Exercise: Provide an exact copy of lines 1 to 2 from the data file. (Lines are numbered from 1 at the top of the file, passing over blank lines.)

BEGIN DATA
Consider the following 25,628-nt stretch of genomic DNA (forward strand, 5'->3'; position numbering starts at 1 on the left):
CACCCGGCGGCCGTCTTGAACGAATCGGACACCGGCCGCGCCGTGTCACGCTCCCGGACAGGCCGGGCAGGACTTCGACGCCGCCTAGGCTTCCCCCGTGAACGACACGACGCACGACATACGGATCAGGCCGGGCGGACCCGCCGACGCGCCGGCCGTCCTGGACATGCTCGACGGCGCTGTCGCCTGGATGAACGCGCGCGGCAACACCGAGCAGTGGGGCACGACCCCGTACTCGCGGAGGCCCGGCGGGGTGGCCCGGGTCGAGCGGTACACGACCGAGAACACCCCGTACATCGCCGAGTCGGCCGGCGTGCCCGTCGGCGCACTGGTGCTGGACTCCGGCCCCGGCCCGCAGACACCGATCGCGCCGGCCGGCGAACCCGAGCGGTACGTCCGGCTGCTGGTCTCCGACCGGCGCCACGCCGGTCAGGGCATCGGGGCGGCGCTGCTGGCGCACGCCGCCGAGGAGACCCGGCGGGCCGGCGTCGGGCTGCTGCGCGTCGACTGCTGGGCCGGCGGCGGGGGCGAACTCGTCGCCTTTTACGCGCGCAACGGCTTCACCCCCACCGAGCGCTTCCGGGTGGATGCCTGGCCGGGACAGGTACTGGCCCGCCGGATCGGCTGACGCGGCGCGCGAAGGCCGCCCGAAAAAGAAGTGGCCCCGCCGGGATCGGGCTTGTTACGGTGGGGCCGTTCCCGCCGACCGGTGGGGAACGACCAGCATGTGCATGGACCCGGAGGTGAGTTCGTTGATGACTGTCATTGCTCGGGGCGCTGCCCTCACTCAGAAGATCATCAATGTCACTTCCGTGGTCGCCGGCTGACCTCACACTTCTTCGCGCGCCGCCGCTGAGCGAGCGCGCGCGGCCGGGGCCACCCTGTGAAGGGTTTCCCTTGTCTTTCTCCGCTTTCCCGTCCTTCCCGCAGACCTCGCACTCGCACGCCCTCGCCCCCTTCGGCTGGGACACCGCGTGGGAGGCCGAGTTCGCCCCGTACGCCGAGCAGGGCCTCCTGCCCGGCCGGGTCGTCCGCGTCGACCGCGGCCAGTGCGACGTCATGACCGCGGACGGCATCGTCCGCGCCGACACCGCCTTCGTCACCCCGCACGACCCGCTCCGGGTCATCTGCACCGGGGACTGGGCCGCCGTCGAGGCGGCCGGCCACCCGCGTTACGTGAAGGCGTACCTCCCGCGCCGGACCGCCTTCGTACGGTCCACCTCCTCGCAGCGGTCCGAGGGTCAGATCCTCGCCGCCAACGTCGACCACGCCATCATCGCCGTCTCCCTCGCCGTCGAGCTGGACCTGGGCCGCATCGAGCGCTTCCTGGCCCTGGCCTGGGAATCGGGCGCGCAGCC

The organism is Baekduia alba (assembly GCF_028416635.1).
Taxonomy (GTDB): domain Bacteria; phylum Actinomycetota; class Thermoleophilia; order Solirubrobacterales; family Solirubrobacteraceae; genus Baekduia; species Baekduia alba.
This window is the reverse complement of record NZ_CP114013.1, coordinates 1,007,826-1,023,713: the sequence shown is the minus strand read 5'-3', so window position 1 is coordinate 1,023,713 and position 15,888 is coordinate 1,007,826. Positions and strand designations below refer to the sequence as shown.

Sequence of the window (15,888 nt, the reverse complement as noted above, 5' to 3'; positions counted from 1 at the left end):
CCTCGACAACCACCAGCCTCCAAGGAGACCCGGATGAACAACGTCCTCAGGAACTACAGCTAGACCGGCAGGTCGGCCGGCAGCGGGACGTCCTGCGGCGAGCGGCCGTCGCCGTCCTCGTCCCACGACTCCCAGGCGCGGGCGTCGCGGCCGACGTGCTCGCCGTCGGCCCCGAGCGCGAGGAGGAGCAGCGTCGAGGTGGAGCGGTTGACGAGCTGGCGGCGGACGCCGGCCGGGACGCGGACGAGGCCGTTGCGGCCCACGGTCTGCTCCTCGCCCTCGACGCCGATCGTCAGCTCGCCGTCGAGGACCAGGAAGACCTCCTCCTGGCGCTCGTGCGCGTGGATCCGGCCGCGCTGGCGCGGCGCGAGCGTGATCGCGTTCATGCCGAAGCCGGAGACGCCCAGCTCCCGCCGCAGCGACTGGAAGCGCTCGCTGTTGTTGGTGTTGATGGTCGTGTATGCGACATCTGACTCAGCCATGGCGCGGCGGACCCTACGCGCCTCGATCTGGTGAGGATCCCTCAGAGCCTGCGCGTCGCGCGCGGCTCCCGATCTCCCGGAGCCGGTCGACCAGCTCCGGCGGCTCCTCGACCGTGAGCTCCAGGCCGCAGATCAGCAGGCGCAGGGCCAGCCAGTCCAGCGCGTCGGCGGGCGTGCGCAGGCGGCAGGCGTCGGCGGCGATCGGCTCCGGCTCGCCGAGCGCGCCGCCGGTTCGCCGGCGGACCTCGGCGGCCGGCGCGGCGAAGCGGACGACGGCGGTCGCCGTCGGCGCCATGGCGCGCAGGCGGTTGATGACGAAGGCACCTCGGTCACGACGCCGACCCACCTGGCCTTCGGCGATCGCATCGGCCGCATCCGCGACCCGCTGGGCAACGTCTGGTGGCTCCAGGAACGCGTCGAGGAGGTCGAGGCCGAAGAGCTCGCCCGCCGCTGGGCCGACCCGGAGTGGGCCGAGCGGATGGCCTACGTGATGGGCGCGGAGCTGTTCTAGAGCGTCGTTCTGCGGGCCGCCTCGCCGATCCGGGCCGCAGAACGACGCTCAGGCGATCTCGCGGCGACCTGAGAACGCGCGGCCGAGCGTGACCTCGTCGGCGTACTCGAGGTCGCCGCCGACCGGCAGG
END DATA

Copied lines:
Consider the following 25,628-nt stretch of genomic DNA (forward strand, 5'->3'; position numbering starts at 1 on the left):
CACCCGGCGGCCGTCTTGAACGAATCGGACACCGGCCGCGCCGTGTCACGCTCCCGGACAGGCCGGGCAGGACTTCGACGCCGCCTAGGCTTCCCCCGTGAACGACACGACGCACGACATACGGATCAGGCCGGGCGGACCCGCCGACGCGCCGGCCGTCCTGGACATGCTCGACGGCGCTGTCGCCTGGATGAACGCGCGCGGCAACACCGAGCAGTGGGGCACGACCCCGTACTCGCGGAGGCCCGGCGGGGTGGCCCGGGTCGAGCGGTACACGACCGAGAACACCCCGTACATCGCCGAGTCGGCCGGCGTGCCCGTCGGCGCACTGGTGCTGGACTCCGGCCCCGGCCCGCAGACACCGATCGCGCCGGCCGGCGAACCCGAGCGGTACGTCCGGCTGCTGGTCTCCGACCGGCGCCACGCCGGTCAGGGCATCGGGGCGGCGCTGCTGGCGCACGCCGCCGAGGAGACCCGGCGGGCCGGCGTCGGGCTGCTGCGCGTCGACTGCTGGGCCGGCGGCGGGGGCGAACTCGTCGCCTTTTACGCGCGCAACGGCTTCACCCCCACCGAGCGCTTCCGGGTGGATGCCTGGCCGGGACAGGTACTGGCCCGCCGGATCGGCTGACGCGGCGCGCGAAGGCCGCCCGAAAAAGAAGTGGCCCCGCCGGGATCGGGCTTGTTACGGTGGGGCCGTTCCCGCCGACCGGTGGGGAACGACCAGCATGTGCATGGACCCGGAGGTGAGTTCGTTGATGACTGTCATTGCTCGGGGCGCTGCCCTCACTCAGAAGATCATCAATGTCACTTCCGTGGTCGCCGGCTGACCTCACACTTCTTCGCGCGCCGCCGCTGAGCGAGCGCGCGCGGCCGGGGCCACCCTGTGAAGGGTTTCCCTTGTCTTTCTCCGCTTTCCCGTCCTTCCCGCAGACCTCGCACTCGCACGCCCTCGCCCCCTTCGGCTGGGACACCGCGTGGGAGGCCGAGTTCGCCCCGTACGCCGAGCAGGGCCTCCTGCCCGGCCGGGTCGTCCGCGTCGACCGCGGCCAGTGCGACGTCATGACCGCGGACGGCATCGTCCGCGCCGACACCGCCTTCGTCACCCCGCACGACCCGCTCCGGGTCATCTGCACCGGGGACTGGGCCGCCGTCGAGGCGGCCGGCCACCCGCGTTACGTGAAGGCGTACCTCCCGCGCCGGACCGCCTTCGTACGGTCCACCTCCTCGCAGCGGTCCGAGGGTCAGATCCTCGCCGCCAACGTCGACCACGCCATCATCGCCGTCTCCCTCGCCGTCGAGCTGGACCTGGGCCGCATCGAGCGCTTCCTGGCCCTGGCCTGGGAATCGGGCGCGCAGCC